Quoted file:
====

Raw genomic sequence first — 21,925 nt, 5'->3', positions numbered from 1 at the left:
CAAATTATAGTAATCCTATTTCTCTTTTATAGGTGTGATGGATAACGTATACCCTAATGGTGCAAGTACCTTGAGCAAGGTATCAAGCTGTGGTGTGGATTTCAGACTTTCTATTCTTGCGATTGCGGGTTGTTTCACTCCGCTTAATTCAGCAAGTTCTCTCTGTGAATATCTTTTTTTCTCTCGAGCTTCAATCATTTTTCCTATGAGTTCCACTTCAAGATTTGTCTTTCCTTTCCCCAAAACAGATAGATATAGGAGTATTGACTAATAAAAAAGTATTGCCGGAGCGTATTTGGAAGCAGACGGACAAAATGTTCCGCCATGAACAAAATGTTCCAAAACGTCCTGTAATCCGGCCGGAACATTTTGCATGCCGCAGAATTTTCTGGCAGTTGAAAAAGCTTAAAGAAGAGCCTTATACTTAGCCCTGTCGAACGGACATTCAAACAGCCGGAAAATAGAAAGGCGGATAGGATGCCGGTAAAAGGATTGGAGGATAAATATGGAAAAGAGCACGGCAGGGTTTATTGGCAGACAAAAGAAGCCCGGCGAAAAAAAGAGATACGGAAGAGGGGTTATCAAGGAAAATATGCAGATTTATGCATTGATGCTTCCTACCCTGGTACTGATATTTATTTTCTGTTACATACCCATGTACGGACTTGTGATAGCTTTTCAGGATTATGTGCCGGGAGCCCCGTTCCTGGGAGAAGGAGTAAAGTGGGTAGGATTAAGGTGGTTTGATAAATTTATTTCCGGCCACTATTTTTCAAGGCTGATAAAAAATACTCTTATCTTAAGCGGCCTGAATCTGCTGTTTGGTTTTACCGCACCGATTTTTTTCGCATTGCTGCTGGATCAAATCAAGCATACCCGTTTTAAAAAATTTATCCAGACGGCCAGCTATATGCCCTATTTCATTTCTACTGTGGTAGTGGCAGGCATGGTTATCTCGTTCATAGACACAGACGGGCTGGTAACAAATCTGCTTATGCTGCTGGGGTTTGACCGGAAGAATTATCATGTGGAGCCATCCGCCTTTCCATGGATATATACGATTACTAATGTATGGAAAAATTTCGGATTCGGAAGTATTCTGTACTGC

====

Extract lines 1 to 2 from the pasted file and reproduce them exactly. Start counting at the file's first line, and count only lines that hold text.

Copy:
Raw genomic sequence first — 21,925 nt, 5'->3', positions numbered from 1 at the left:
CAAATTATAGTAATCCTATTTCTCTTTTATAGGTGTGATGGATAACGTATACCCTAATGGTGCAAGTACCTTGAGCAAGGTATCAAGCTGTGGTGTGGATTTCAGACTTTCTATTCTTGCGATTGCGGGTTGTTTCACTCCGCTTAATTCAGCAAGTTCTCTCTGTGAATATCTTTTTTTCTCTCGAGCTTCAATCATTTTTCCTATGAGTTCCACTTCAAGATTTGTCTTTCCTTTCCCCAAAACAGATAGATATAGGAGTATTGACTAATAAAAAAGTATTGCCGGAGCGTATTTGGAAGCAGACGGACAAAATGTTCCGCCATGAACAAAATGTTCCAAAACGTCCTGTAATCCGGCCGGAACATTTTGCATGCCGCAGAATTTTCTGGCAGTTGAAAAAGCTTAAAGAAGAGCCTTATACTTAGCCCTGTCGAACGGACATTCAAACAGCCGGAAAATAGAAAGGCGGATAGGATGCCGGTAAAAGGATTGGAGGATAAATATGGAAAAGAGCACGGCAGGGTTTATTGGCAGACAAAAGAAGCCCGGCGAAAAAAAGAGATACGGAAGAGGGGTTATCAAGGAAAATATGCAGATTTATGCATTGATGCTTCCTACCCTGGTACTGATATTTATTTTCTGTTACATACCCATGTACGGACTTGTGATAGCTTTTCAGGATTATGTGCCGGGAGCCCCGTTCCTGGGAGAAGGAGTAAAGTGGGTAGGATTAAGGTGGTTTGATAAATTTATTTCCGGCCACTATTTTTCAAGGCTGATAAAAAATACTCTTATCTTAAGCGGCCTGAATCTGCTGTTTGGTTTTACCGCACCGATTTTTTTCGCATTGCTGCTGGATCAAATCAAGCATACCCGTTTTAAAAAATTTATCCAGACGGCCAGCTATATGCCCTATTTCATTTCTACTGTGGTAGTGGCAGGCATGGTTATCTCGTTCATAGACACAGACGGGCTGGTAACAAATCTGCTTATGCTGCTGGGGTTTGACCGGAAGAATTATCATGTGGAGCCATCCGCCTTTCCATGGATATATACGATTACTAATGTATGGAAAAATTTCGGATTCGGAAGTATTCTGTACTGC